Thousands of Californians are discovering what Obamacare will cost them — and many don’t like what they see.
These middle-class consumers are staring at hefty increases on their insurance bills as the overhaul remakes the healthcare market. Their rates are rising in large part to help offset the higher costs of covering sicker, poorer people who have been shut out of the system for years.
Although recent criticism of the healthcare law has focused on website glitches and early enrollment snags, experts say sharp price increases for individual policies have the greatest potential to erode public support for President Obama’s signature legislation.
“This is when the actual sticker shock comes into play for people,” said Gerald Kominski, director of the UCLA Center for Health Policy Research. “There are winners and losers under the Affordable Care Act.”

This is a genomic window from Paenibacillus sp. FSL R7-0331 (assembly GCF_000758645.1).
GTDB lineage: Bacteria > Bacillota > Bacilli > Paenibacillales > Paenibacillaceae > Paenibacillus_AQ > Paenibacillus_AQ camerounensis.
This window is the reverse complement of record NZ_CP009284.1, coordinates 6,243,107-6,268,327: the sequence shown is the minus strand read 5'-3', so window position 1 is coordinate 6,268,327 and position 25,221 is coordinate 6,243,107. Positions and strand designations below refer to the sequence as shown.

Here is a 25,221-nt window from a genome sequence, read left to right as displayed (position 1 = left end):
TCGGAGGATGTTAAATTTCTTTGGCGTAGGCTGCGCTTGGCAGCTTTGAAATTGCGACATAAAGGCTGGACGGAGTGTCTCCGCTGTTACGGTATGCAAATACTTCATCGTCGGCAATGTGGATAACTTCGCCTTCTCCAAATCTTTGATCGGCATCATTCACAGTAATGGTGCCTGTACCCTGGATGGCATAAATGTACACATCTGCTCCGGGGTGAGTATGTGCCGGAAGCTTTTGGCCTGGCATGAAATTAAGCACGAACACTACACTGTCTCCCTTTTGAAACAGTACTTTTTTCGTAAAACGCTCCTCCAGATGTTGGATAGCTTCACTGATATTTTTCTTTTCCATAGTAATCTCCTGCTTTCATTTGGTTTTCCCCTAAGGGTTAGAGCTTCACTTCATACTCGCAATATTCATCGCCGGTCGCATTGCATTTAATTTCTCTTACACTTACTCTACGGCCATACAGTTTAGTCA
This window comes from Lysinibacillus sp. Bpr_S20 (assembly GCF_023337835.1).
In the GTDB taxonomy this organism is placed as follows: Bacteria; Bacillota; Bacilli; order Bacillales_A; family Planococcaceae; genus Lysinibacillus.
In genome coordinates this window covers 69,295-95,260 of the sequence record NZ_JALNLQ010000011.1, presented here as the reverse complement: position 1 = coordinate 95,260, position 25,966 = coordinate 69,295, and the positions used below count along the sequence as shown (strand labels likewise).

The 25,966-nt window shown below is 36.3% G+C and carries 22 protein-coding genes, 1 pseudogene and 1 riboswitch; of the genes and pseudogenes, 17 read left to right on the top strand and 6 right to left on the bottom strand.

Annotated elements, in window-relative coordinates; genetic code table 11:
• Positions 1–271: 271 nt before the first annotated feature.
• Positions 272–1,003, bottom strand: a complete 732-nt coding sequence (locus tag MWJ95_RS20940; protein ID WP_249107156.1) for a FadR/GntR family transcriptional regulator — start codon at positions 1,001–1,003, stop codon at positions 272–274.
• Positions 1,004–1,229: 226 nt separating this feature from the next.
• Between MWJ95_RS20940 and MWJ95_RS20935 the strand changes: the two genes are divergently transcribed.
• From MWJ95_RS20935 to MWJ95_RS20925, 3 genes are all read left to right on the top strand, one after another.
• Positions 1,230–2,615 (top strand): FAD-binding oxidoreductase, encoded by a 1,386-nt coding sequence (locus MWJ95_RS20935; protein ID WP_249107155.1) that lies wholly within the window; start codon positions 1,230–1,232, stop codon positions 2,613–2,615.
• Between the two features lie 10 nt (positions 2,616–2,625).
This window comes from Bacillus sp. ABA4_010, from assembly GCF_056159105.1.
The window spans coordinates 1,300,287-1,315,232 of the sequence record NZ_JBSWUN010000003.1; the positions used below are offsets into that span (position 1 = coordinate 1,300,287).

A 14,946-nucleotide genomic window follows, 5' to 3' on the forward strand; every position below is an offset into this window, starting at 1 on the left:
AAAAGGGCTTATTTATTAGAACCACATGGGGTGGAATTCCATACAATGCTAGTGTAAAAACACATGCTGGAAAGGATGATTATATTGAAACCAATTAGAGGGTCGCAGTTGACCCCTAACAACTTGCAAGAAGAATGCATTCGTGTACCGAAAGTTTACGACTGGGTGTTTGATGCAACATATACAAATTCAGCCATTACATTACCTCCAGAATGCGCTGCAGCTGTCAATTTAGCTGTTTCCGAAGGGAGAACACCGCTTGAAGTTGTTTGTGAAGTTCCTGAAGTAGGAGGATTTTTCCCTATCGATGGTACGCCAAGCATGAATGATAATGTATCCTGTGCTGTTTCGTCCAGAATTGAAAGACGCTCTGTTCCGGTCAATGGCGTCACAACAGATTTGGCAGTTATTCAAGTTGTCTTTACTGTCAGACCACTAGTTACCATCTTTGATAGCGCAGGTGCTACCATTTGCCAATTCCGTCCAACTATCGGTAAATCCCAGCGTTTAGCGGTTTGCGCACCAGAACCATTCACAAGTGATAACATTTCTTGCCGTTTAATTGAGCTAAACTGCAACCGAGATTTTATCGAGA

Fullerton resident Jennifer Harris thought she had a great deal, paying $98 a month for an individual plan through Health Net Inc. She got a rude surprise this month when the company said it would cancel her policy at the end of this year. Her current plan does not conform with the new federal rules, which require more generous levels of coverage.
Now Harris, a self-employed lawyer, must shop for replacement insurance. The cheapest plan she has found will cost her $238 a month. She and her husband don’t qualify for federal premium subsidies because they earn too much money, about $80,000 a year combined.
“It doesn’t seem right to make the middle class pay so much more in order to give health insurance to everybody else,” said Harris, who is three months pregnant. “This increase is simply not affordable.”
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